INDIANAPOLIS — It's easily forgotten in the rubble of a disastrous 2011 season, but Jim Caldwell's last game at Lucas Oil Stadium was a victory.
Reggie Wayne caught a pass on the AFC logo in the north end zone during the game's final minute, and the Indianapolis Colts upset the Houston Texans 19-16. The regular season ended with a loss at Jacksonville nine days later, and an offseason of upheaval began with the firing of front office leaders Bill and Chris Polian less than 24 hours after the game.
Caldwell lasted another couple of weeks before new general manager Ryan Grigson decided to move the franchise in another direction. For many coaches, a firing marks the end of their head coaching careers.
Caldwell is among the lucky ones.
He was back at Lucas Oil Stadium on Thursday, meeting the media during the NFL Scouting Combine as the new head coach of the Detroit Lions.
"The fact of the matter is very rarely do you get a second opportunity," Caldwell said. "Not only a second, but this is actually a third for me if you include my stint in college (at Wake Forest) as well. But I was looking forward to it. I was hoping (for another chance)."
He'll get it in the Motor City with a high-octane offense already in place. Quarterback Matthew Stafford, wide receiver Calvin Johnson and running back Reggie Bush provide the building blocks for an attack that should rank among the best in the league.
Caldwell rode the NFL's seventh-highest scoring offense in 2009 to a berth in Super Bowl XLIV, and he helped Baltimore quarterback Joe Flacco find a new plateau as the Ravens' offensive coordinator during their Super Bowl championship run three years later.
There's clearly reason to be excited about the offensive potential for the Lions, but Caldwell said the team will be measured by just one statistic.
"The most important thing is winning," he said. "That's the most important thing. The most important thing is putting points on the board and winning games. I think that's going to be our focus more so than some landmark that we set in terms of production from an offensive standpoint."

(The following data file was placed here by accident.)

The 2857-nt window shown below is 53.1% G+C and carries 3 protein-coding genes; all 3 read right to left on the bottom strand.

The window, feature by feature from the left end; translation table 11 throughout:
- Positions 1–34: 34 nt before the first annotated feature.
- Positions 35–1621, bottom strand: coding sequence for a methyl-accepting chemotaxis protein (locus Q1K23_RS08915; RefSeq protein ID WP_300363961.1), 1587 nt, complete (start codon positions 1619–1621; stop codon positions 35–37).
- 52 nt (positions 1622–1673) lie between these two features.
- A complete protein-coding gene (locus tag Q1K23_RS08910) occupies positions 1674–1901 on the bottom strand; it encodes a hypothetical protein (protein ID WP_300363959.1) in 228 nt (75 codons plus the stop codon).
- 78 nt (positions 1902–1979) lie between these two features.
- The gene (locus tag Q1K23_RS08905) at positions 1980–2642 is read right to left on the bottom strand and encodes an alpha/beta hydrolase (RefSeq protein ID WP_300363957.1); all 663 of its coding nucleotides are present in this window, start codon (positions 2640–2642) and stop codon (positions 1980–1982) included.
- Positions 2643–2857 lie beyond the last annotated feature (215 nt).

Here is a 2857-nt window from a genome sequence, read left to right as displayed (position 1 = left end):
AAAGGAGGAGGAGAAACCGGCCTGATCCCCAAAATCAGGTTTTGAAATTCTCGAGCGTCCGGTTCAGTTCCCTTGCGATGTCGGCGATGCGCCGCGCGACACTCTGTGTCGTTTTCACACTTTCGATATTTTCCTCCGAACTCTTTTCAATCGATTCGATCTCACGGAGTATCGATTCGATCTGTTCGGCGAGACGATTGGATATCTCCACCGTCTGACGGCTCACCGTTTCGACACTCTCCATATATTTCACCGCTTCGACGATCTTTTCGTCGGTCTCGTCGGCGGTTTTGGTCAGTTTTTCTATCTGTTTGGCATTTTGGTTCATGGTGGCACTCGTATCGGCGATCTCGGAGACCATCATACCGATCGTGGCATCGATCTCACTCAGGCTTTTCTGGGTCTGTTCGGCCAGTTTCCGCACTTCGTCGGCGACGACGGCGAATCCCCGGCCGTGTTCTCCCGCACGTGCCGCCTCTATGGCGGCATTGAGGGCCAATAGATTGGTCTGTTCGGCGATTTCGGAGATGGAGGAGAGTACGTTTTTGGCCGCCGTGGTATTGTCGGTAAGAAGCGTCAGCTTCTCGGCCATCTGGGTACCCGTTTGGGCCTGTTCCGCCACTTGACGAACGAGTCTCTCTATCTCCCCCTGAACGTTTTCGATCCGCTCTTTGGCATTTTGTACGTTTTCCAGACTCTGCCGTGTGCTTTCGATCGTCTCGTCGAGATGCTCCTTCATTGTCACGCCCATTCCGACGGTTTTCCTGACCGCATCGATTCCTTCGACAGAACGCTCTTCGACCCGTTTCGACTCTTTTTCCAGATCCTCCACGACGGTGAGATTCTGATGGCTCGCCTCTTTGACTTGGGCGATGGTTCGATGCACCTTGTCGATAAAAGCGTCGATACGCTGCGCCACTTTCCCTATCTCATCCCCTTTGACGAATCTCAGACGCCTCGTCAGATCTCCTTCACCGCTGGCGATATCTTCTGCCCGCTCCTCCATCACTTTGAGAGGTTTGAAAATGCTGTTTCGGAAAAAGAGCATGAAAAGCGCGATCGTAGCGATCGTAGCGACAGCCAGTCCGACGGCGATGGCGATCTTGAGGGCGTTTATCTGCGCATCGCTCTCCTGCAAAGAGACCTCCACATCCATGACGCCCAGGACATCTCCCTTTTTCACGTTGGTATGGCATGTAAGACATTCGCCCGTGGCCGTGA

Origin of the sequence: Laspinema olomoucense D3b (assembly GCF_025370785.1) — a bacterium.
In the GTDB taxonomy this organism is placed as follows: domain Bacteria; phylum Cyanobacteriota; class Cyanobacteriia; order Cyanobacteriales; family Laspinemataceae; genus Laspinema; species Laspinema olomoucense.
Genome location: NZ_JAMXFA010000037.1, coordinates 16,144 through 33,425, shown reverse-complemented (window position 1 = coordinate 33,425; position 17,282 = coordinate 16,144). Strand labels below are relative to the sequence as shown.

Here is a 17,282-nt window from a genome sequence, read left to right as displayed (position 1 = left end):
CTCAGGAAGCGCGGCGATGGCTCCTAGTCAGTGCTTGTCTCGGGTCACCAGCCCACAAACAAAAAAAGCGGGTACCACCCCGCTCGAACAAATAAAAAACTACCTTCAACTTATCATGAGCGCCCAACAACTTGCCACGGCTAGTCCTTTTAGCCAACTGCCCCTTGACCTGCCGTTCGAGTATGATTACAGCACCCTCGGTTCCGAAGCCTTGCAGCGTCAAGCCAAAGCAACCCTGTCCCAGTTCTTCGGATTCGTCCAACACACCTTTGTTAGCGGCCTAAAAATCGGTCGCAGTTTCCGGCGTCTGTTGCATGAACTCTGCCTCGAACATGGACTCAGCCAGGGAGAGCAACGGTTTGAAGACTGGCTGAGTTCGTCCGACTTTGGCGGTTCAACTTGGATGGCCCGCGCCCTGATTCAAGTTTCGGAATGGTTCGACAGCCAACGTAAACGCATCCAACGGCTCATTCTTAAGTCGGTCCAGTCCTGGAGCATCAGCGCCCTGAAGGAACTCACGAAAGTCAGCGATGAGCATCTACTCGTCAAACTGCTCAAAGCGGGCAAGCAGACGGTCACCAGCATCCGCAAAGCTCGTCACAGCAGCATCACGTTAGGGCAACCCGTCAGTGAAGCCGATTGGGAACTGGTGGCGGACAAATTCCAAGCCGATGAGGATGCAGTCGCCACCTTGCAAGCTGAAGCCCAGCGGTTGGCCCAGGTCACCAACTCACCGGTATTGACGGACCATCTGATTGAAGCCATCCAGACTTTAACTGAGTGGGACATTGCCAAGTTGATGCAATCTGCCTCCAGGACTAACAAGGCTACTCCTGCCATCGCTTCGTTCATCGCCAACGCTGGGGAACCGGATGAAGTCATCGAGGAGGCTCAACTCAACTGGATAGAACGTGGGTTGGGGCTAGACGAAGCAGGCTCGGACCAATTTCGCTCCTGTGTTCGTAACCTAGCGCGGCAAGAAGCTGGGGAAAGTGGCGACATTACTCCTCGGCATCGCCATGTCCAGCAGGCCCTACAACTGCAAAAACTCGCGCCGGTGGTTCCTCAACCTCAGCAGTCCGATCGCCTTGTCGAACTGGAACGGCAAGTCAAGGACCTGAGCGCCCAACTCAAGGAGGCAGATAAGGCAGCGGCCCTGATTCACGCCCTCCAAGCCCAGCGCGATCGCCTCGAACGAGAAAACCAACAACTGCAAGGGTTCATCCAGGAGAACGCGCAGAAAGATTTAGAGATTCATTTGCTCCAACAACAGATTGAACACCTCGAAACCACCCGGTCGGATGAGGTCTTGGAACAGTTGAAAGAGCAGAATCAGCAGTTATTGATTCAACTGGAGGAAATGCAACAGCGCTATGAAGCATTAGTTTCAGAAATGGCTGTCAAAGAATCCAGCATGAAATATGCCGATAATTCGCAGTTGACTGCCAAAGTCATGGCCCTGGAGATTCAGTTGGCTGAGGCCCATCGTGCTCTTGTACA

Caldwell has seen plenty of winning in his days with the Colts and the Ravens, and he found some similarities between the franchises. Chief among them is leadership and consistency in the locker room.
Caldwell said winning consistently "has a certain sound to it." He's looking for players who will step forward in times of trouble and guide teammates onto the right path.
For the most part, Caldwell found those people in Indianapolis.
Taking over as Tony Dungy's hand-picked successor after seven seasons as an assistant coach, he posted a 24-8 record in his first two seasons before Peyton Manning's neck injury and its aftermath temporarily derailed the franchise.
A 2-14 final season ultimately doomed Caldwell, but he left with a wealth of lessons about how to build a team in the NFL from his decade with the Colts.
"One of the things about our business is the fact if you don't feel that you're growing and developing each and every day, obviously you're in the wrong business," he said. "I learned something different every single day. I had a great 10 years here."